When we left the hall exit, I regained myself, and my spirit returned to me. At this moment, I felt delighted that I had decided to queue and pay my respects. It was the least I could do for such a remarkable person.

Young Queen Elizabeth II with Black Background

Monday 19 September 2022: The State Funeral of HM Queen Elizabeth II

The first sight of the divisions of the arm forces sent shivers through my body. The divisions of the arm forces looking magnificent, smart, intense and powerful signified the day ahead. The image of the century-old gun carriage (been in the Navy’s care since 1901, first revered for the funeral of Queen Victoria more than a century ago, and has been used since then for King George VI, 70 years ago) to carry the casket of Queen Elizabeth II, is a sight to behold.

From the first step off from Wellington Barracks Parade Grounds by the Scottish and Irish regiment towards Westminster Abby, brought home that this was the final stage of Queen Elizabeth II’s weeklong journey to her final resting place.

The global reach of the Queen can only be appreciated when you consider how she is viewed across the planet. United Kingdom is only the 21st most populated country in the world and the 6th largest economy. However, our head of state is the world’s most famous head of state.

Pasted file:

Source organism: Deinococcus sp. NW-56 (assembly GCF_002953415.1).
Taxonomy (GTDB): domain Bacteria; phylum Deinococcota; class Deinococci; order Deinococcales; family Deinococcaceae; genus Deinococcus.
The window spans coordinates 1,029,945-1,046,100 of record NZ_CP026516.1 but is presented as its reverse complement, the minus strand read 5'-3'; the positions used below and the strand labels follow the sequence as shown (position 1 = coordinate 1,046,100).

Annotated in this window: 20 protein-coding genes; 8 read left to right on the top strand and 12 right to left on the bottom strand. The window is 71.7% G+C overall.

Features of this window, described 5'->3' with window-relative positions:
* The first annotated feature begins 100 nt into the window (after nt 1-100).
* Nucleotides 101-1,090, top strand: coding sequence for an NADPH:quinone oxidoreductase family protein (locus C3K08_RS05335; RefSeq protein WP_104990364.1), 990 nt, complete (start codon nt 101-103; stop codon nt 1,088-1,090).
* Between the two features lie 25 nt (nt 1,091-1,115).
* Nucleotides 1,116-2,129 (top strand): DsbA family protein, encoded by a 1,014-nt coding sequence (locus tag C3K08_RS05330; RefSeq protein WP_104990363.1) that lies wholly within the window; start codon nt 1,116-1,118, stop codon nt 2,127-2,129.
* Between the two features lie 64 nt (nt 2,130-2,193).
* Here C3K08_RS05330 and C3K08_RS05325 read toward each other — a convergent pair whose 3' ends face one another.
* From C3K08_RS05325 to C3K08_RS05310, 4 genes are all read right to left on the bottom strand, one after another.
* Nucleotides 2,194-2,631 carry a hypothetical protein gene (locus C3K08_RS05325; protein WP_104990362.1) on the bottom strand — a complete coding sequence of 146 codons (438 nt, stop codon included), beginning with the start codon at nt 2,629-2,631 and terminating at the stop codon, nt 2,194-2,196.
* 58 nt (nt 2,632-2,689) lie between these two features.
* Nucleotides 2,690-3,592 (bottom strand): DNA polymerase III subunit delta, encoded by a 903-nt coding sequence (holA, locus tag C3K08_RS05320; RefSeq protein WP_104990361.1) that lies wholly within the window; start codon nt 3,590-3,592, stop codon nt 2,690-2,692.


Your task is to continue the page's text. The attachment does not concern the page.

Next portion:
The fact that many people, heads of state, and world leaders wanted to attend her funeral is a great testament to the Queen’s convening power, the soft power and the influence she possessed.

The Queen was born in Westminster Abby, where she was also married in 1947. She was gowned in there 1953 and attended royal weddings and funerals. So her funeral today is part of the reoccurring seasons of death and renewal at a place she knew well.

The scale of the procession was astonishing, with the procession being a mile long. It was estimated that hundreds of thousands would line the streets, with over 4 billion watching worldwide. If this lady was not unique, I am not sure what else a human need to achieve to enter such a category.

For over 70 years, we never knew what Queen Elizabeth II thought about anything. Duty, service and compassion dedication. Thank you for your life and your impact. I am not sure we will see one like that again! Rest in Peace; your work is done!